IRS Expands Locations For Convention Expense Deductions
Comment. In today's global business environment, conventions and meetings are frequently held outside of the U.S. The IRS traditionally has taken a hard line toward deducting foreign convention expenses. Code Sec. 274(h) disallows deductions for expenses related to conventions, seminars, or meetings that are held outside the "North American area" unless the taxpayer can establish not only a direct business purpose but also that it was reasonable to hold the meeting outside North America.
The new guidance expands the number of locations qualifying as "North America" to include countries as far away as Asia. For purposes of Code Sec. 274(h), the "North American area" includes:
- All 50 states and the District of Columbia
- U.S. possessions and territories
- Compacts of Free Association jurisdictions, including the Marshall Islands, Micronesia and the Republic of Palau; and
- Beneficiary countries and countries defined in the Caribbean Basin Economic Recovery Act of 1983.
Beneficiary countries are Barbados, Bermuda, Costa Rica, Dominica, Dominican Republic, Grenada, Guyana, Honduras, Jamaica, Saint Lucia, and Trinidad and Tobago. Beneficiary countries must have a tax information exchange agreement with the U.S. These jurisdictions are considered part of the North American area conventions that began on or after the date the tax information exchange agreement came into force. In addition, Treasury must have determined that the beneficiary country's tax law does not discriminate against conventions held in the U.S.
The Marshall Islands, Micronesia and the Republic of Palau were formerly administered by the U.S. and this accounts for their inclusion in "North America" even though they are located thousands of miles from the U.S. mainland.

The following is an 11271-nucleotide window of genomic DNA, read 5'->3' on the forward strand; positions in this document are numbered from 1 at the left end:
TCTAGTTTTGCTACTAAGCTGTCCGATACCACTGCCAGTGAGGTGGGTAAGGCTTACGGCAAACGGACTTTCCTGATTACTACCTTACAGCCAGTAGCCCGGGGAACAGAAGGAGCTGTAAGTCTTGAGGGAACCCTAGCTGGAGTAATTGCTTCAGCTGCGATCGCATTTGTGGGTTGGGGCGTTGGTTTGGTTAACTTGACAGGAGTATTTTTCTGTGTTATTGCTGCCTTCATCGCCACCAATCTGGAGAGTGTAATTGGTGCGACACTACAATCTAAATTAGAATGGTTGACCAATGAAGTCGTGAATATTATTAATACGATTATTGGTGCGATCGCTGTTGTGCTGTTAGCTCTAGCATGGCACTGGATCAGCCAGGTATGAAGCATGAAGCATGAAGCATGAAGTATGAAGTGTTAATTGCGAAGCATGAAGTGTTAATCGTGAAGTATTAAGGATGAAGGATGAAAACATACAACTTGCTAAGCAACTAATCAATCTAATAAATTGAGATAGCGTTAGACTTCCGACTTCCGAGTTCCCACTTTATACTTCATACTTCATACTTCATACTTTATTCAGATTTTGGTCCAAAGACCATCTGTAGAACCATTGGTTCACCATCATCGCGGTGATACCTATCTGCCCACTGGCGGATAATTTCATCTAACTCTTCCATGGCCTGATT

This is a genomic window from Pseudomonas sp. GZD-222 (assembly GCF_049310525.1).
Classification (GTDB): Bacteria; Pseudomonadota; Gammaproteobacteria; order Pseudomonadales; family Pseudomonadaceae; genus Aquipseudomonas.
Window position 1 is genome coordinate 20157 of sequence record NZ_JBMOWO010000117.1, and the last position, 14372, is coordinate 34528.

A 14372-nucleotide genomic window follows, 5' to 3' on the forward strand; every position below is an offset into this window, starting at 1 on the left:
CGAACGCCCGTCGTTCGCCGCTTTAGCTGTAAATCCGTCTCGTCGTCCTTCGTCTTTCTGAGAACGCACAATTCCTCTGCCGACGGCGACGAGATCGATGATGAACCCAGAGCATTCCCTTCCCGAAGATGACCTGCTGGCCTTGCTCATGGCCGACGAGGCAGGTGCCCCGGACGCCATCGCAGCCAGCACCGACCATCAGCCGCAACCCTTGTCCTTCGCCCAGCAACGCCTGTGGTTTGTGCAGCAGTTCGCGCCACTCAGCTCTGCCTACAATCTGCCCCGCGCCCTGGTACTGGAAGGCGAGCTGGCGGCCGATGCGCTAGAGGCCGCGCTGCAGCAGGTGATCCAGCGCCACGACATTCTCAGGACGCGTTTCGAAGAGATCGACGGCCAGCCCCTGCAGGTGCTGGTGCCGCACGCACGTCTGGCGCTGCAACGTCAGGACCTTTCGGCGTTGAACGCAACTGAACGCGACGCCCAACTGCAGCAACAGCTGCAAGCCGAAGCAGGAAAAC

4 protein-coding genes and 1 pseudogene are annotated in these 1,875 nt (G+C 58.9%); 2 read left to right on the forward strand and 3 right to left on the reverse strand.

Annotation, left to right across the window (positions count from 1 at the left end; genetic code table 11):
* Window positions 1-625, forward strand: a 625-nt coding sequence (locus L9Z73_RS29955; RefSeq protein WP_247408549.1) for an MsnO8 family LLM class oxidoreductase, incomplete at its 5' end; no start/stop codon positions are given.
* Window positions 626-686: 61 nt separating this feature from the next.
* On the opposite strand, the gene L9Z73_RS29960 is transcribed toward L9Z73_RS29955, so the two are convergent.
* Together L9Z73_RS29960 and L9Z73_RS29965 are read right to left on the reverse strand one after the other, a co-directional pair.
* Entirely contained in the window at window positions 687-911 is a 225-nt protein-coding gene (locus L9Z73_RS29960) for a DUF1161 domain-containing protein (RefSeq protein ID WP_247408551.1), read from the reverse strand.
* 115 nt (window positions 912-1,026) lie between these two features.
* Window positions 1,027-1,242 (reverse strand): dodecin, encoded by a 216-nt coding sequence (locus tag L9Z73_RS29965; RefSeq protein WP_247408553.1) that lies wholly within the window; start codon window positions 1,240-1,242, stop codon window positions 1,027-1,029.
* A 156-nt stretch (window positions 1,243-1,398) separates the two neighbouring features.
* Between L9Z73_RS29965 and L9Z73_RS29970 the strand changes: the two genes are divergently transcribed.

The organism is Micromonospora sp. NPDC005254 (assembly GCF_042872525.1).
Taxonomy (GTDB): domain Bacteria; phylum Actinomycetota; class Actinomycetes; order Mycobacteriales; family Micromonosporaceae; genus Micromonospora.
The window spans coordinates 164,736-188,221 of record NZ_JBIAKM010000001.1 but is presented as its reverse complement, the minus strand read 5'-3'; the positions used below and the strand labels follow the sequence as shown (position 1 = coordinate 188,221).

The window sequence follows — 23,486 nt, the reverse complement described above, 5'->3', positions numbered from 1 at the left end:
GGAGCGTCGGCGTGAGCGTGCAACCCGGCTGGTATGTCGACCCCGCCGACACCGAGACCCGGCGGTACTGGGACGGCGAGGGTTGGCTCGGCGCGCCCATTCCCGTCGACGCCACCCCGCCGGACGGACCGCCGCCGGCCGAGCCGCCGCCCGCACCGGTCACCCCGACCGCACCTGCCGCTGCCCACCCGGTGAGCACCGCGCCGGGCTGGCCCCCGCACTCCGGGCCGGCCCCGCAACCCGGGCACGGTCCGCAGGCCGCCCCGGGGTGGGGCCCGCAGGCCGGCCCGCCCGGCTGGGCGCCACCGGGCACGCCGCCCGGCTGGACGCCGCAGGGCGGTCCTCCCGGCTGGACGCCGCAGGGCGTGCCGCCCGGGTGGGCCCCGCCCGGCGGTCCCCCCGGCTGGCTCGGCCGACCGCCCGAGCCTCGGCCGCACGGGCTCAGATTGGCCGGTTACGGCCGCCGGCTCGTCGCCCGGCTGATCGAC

Out of Bounds
To deduct expenses for conventions or meetings held outside North America taxpayers must jump some reasonableness hurdles. Conventions or meetings must be directly related to the active conduct of the taxpayer's trade or business. Taxpayers also must show that it was reasonable for the meeting to be held outside North America.
Relevant factors include:
- Purpose of the meeting and activities;
- Sponsoring organization's purpose and activities;
- Residence of active members in the sponsoring organization; and
- Locations of past and future meetings.
It is up to each taxpayer to meet his or her burden of proof for attending a foreign convention. A search of the Internal Revenue Manual reveals no formal examination guidelines for investigating whether the taxpayer has met this burden. There appears to be no single data base on which a revenue agent can check if other agents have accepted proof from other taxpayers attending the same foreign convention. This creates the possibility of one taxpayer being allowed a deduction while another taxpayer is denied the same deduction.
Deducting the cost of attending a convention on a cruise ship is even more difficult. Under Code Sec. 274(h)(5), no deduction is allowed unless the taxpayer's return has a signed written statement logging the total days of the trip and the scheduled business activities. The tax-payer must submit a statement, signed by the organizer or sponsor of the foreign convention, confirming the business activities and the number of hours the tax-payer attended the meeting.